Only a fraction of the more than 20,000 genes in the nematode C. elegans have been amenable to traditional methods of genetic study. In yeast systematic investigations of double mutants, exploiting the yeast deletion collection, have revealed interactions between genes across the genome and have permitted inference of function for most genes of otherwise unknown function. Here we propose to develop methods that will permit analogous studies in C. elegans. We will exploit a recently completed resource of sequenced mutant strains that contains nonsynonymous changes in almost every gene in the genome. These strains will be exposed to RNAi to look for interactions as reflected in differences compared to the RNAi against wild type and other mutant strains or the strain in the absence of RNAi. To increase the efficiency and simplify comparison, the strains will be competed against one another in pools of 100 or more, using growth as a surrogate for a host of phenotypes. The abundance of individual strains in the pools will be followed using molecular inversion probes (MIPs) for the unique mutations quantified by high-throughput sequencing. By comparing the abundance relative to controls, other RNAs and population genetic models, we will determine which strains show a significant positive or negative interaction with each RNAi. To determine which of the various mutations within each strain underlie the interaction with the RNAi, we will cross each interacting strain with a multiply marked strain, compete the progeny in a pool with the RNAi and use bulk segregant analysis to identify the interacting loci. We will test the methods using a battery of RNAi's from genes that include positive and negative controls from the literature, from genes of the twk- family of potassium channels that act as dimers but are individually dispensable, and from genes broadly representative of the genome to assess the overall efficiency of the methods. The successful implementation of these methods will pave the way for systematic investigation of SGA across the worm genome, providing valuable insight into the role of genes without previously known function. It will also provide a framework for more detailed investigations of these genes and networks. It may also inspire the development of analogous methods for still more complex organisms. A more comprehensive understanding of genetic interactions in this model metazoan can in turn provide insight into likely gene-gene interactions in human.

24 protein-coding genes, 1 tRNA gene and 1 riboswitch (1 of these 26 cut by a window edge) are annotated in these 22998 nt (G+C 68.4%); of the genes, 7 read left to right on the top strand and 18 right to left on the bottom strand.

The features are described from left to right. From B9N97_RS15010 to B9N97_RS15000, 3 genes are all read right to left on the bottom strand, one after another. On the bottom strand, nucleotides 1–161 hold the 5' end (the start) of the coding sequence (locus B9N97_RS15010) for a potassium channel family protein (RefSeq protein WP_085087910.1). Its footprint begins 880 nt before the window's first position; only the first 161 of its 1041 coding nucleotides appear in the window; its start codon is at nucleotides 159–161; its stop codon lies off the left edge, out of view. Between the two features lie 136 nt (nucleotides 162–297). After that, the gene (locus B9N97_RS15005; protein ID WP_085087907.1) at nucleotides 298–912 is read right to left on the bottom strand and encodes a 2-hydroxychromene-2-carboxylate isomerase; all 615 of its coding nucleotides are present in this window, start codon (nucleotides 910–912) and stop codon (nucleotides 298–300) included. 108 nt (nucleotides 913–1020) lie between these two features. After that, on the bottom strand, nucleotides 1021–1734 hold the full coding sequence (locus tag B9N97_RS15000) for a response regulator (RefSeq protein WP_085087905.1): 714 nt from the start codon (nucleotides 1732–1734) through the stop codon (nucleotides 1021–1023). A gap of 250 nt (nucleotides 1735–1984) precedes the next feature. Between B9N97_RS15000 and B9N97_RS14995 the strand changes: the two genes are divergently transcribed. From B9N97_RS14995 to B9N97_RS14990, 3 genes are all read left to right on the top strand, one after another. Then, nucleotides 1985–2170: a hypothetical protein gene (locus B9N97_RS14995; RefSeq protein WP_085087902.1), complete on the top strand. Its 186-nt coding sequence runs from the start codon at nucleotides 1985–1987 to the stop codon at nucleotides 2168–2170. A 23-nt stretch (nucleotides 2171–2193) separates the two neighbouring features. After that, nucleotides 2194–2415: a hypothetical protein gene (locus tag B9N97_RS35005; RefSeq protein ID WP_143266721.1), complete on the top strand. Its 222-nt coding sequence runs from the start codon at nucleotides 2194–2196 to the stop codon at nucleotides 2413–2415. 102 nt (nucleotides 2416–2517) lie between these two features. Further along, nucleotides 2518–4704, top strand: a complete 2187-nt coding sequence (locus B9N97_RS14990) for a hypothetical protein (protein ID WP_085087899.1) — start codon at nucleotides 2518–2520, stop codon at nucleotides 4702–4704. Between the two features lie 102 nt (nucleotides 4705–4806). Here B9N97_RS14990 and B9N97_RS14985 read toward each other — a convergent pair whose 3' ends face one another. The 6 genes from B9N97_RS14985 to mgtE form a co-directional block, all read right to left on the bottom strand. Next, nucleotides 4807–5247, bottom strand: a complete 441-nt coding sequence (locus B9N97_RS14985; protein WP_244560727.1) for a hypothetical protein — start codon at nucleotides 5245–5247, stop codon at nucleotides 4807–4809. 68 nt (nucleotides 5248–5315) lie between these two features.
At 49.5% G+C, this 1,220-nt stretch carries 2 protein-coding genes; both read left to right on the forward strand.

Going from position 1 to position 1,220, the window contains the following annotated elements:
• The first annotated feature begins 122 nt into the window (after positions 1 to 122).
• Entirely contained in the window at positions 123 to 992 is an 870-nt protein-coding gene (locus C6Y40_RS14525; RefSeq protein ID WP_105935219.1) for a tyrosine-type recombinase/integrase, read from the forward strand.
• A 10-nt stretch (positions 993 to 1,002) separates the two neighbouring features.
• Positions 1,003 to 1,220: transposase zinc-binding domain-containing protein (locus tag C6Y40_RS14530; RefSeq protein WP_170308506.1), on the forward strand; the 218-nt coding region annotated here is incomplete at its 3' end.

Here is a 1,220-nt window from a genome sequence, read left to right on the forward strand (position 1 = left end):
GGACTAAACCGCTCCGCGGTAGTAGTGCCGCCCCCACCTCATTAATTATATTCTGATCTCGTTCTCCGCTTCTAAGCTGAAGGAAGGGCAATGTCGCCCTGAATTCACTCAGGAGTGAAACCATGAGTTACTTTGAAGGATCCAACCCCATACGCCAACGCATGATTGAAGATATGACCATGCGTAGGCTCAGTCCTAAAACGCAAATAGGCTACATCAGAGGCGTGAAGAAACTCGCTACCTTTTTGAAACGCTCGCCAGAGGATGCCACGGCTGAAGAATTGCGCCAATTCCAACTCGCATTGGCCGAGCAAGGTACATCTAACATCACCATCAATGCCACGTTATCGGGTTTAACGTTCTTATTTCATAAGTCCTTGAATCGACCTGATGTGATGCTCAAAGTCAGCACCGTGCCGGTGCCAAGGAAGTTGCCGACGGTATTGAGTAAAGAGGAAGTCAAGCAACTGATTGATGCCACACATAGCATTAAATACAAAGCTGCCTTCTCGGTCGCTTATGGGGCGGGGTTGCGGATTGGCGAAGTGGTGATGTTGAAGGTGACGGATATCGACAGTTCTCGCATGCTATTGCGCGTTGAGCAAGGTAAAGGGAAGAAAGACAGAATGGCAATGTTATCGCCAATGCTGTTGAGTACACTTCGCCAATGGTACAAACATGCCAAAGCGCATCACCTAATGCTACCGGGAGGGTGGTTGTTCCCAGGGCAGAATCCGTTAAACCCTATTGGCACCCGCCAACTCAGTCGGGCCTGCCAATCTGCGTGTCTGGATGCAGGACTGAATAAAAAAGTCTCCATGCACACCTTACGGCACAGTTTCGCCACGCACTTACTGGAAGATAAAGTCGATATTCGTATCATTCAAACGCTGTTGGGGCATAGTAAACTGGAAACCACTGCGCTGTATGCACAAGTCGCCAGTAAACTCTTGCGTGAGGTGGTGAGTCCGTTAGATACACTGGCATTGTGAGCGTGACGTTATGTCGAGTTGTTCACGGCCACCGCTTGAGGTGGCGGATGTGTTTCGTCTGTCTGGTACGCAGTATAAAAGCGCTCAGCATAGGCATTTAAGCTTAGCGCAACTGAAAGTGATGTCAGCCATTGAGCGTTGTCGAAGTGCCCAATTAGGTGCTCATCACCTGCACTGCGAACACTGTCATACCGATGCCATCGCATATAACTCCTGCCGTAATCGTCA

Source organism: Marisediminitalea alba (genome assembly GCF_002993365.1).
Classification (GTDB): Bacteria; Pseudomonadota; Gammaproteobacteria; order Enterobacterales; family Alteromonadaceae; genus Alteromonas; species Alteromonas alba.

Understanding gene-gene interactions will be key to interpreting human variation and its role in human disease. We propose to develop methods to investigate gene-gene interactions on a genome-wide scale in the nematode C. elegans, which would allow the first large-scale application of synthetic gene interactions in higher eukaryotes. Beyond providing a more complete understanding of gene function in C. elegans, our studies may provide a model for similar studies in more complicated organisms and will provide a framework for understanding gene-gene interaction in humans.